This blog post by Andy Whitmore originally appeared on the PIPLinks website.
On 30th January, the relatively minor Australian ‘miner’ Indophil released their quarterly report for the three months ending 31 December 2013. Such standard reporting fare hardly registers very high on the ‘news Richter scale’. Yet, part of the release managed to spark reports, first in the Philippine press, and then across global news wires.
Indophil is the junior partner of Glencore Xstrata in the Tampakan project in the Southern Philippines. This project has long been resisted by many of the local B’laan indigenous people, and has been the centre of huge amounts of controversy. This is at least partly thanks to multiple human rights violations resulting from the attempts of various companies to push this project through against public opposition in a highly militarised area. You can read a range of articles on the situation here.
The news that was jumped upon by the press is the quote that “Glencore Xstrata has informed Indophil of its preference to divest its stake in Tampakan.” This led to headlines such as Rappler’s “Glencore-Xstrata selling Tampakan stake” and Reuters’ “Glencore Xstrata to sell stake in Philippines copper-gold project”.
For those of us who have followed this project, working on behalf of the B’laan communities, I guess this throws up a number of questions. First, is this really news at all? Glencore has been saying to anyone who wants to listen that it they wish to pull out of a number of large-greenfield (copper) projects. Indeed the Chinese competition authorities have insisted Glencore must divest of at least one mega-copper project in order to secure last May’s merger with (or rather take-over of) Xstrata. The currently nominated project is Las Bambas, but the company is so far struggling to secure the sale. Also, Glencore have effectively ‘moth-balled’ the Tampakan project, including widespread redundancies, which is hardly a ringing endorsement of their enthusiasm.
Therefore, none of this seems like particularly fresh news, but perhaps it is the most direct ‘confirmation’ of sale we’ve had (even if Glencore is maintaining a characteristically gnomic silence on the affair). Likewise, it seems the headline writers have distorted what was originally announced to make it much more a fait accompli.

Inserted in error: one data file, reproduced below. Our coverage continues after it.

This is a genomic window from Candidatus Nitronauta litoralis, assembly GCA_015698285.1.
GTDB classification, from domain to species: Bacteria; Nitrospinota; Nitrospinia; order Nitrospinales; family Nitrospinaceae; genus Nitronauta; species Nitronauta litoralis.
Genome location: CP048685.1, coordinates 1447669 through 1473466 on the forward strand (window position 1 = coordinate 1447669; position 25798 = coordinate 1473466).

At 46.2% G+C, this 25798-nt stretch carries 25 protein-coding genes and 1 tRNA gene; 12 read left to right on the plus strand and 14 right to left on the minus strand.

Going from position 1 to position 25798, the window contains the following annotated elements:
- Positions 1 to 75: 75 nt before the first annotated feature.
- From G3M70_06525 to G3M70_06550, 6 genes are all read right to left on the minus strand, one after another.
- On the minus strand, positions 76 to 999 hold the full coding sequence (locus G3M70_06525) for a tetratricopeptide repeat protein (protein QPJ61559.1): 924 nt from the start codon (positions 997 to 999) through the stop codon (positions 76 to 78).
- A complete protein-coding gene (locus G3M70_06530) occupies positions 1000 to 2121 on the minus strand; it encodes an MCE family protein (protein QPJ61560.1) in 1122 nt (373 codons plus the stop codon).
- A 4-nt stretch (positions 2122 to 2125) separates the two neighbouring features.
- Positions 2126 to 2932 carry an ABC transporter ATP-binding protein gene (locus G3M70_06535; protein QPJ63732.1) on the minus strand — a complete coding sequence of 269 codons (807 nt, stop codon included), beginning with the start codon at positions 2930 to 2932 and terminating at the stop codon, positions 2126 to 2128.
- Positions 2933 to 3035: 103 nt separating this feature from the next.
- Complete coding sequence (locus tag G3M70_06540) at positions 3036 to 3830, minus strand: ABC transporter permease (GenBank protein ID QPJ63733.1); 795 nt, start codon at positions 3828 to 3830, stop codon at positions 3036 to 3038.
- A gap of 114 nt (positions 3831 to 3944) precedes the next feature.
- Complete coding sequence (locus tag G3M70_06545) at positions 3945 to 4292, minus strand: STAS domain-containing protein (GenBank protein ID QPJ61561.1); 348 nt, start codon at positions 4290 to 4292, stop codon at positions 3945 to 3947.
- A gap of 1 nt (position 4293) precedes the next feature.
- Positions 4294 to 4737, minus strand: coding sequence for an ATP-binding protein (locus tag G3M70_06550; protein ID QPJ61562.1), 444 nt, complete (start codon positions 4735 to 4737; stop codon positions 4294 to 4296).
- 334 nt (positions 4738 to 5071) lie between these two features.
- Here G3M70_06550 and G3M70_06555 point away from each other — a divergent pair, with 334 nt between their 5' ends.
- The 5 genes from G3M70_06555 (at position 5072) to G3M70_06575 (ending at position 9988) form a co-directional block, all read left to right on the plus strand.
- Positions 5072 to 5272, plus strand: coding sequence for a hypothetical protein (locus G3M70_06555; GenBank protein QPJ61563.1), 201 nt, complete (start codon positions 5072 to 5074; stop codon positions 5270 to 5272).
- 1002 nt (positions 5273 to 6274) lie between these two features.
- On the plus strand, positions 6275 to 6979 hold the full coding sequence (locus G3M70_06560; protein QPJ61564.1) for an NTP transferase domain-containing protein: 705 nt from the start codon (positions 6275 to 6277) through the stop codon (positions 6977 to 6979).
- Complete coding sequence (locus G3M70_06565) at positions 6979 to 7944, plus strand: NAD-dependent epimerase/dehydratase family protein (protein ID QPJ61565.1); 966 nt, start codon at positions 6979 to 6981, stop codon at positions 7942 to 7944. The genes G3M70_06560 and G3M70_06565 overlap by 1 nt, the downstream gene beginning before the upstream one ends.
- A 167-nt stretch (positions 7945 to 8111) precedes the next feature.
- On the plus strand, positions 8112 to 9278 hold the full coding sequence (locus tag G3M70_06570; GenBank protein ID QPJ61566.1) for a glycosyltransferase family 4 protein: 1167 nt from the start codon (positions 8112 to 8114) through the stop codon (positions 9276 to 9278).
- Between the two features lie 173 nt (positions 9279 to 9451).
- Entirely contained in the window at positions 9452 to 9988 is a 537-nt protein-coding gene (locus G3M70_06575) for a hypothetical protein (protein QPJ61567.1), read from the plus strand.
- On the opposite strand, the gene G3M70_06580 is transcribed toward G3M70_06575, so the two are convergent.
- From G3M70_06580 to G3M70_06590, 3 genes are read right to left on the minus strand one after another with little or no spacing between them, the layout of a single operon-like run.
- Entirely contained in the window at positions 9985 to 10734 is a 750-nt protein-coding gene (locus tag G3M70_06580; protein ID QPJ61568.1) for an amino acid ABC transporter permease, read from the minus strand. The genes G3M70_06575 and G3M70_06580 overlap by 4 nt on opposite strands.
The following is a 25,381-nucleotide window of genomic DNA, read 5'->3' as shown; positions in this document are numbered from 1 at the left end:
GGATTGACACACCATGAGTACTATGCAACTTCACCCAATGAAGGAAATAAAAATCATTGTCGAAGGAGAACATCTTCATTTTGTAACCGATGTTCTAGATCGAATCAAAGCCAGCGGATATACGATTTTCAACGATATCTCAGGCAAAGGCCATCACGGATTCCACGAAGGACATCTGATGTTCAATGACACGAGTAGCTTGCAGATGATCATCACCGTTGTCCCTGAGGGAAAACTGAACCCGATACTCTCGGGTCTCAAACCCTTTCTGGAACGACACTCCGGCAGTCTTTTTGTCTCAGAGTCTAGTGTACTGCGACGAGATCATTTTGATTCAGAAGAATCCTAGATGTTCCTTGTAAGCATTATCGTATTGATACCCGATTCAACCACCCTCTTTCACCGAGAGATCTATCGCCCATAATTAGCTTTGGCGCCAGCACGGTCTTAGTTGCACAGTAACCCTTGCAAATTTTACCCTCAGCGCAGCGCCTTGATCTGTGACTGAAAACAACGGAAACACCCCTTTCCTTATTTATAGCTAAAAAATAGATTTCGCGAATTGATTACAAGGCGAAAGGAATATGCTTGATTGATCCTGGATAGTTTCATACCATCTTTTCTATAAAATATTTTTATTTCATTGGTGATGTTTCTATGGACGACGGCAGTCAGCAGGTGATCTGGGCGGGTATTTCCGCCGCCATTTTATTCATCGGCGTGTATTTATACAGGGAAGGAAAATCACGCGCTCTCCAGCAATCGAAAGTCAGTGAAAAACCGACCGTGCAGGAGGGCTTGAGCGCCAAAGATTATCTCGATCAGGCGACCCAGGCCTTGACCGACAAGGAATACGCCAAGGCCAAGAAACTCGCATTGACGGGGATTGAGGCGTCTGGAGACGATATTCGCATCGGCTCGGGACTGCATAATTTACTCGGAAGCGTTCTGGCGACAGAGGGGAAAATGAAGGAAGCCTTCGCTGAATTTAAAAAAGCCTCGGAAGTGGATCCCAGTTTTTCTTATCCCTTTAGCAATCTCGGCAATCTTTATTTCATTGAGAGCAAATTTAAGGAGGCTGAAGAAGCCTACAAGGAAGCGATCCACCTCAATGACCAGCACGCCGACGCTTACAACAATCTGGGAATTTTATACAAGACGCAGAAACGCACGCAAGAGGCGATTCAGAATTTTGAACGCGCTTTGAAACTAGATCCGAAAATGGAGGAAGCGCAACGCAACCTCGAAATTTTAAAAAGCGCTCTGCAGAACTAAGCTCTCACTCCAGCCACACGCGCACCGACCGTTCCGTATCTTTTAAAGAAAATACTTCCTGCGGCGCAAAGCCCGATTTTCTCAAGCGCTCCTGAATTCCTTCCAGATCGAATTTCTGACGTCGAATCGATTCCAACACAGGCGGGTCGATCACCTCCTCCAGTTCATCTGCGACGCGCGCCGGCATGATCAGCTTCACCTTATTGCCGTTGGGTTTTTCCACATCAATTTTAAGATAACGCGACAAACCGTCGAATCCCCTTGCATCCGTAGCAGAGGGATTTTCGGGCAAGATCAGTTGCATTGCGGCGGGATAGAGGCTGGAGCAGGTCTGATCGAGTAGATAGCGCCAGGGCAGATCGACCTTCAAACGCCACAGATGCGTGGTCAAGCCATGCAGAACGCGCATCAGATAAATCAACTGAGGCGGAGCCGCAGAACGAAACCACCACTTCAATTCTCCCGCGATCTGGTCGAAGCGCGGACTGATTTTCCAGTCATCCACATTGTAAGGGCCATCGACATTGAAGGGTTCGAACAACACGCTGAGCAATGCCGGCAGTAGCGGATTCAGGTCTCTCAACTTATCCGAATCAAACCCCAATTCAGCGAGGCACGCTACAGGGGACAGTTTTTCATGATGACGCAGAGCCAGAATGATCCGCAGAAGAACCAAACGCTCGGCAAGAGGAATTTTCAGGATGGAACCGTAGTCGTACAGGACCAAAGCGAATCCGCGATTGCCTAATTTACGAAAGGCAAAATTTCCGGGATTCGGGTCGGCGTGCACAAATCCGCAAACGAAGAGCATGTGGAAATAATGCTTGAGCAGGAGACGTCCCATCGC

So what is in it for Indophil to publicise this news? As their report notes later “To date, no formal divestment process has commenced in respect of Glencore Xstrata’s interest in Tampakan, although discussions have been ongoing.” So if there seems no need to announce to the world that these discussions are happening, why do it?
The wants and desires of these two bed-fellows have seldom matched in the past. Indophil, as a smaller company with greater pressures on cash-flow, have long been pushing for the project to progress faster than their senior partners wish. (It is interesting to note that while Xstrata and then Glencore have, rightly, come in for criticism for trying to steamroller the project through against local wishes, at least they have been advocating for a slower pace in order to gain the necessary ‘social license to operate’). Now it seems that Glencore’s enthusiasm has deteriorated to the point of the project being on virtual, permanent hold. A behemoth like Glencore can afford that easily, given that it keeps the asset on its books while it concentrates on other developments (and the slow process of re-arranging assets after its merger). A minnow like Indophil needs some sort of return as it stares at its cash reserves, and shareholder patience, draining away.
So Indophil needs to look like it is doing something. And that something is to be talking to Glencore on ways forward. Its apparent, indeed somewhat fanciful, solution is to buy out Glencore’s majority stake in the mine. That solution would put it back in the driving seat of the dumper-truck, with full diesel engine ahead (straight into the road blocks thrown up by local opposition). But it also seems, in honesty, extremely unlikely. Looking at the accounts of the company, its only apparent major asset is its 37.5% share of the project. What collateral can it raise to get the money to buy out the majority partner’s share? Surely not it’s own share? That’s a strange form of double accounting. It is not impossible, especially if a white knight were fool enough to ride to the company’s aid (a large Chinese mining company or one of the larger Philippine mining houses, like Philex or San Miguel Corp; the latter having already sunk money into the project and looking to supply the coal-fired power for the mine). But it is very unlikely. And that then begs the question why would any would-be rescuer invest through financing Indophil, rather than just buying any stake directly from Glencore?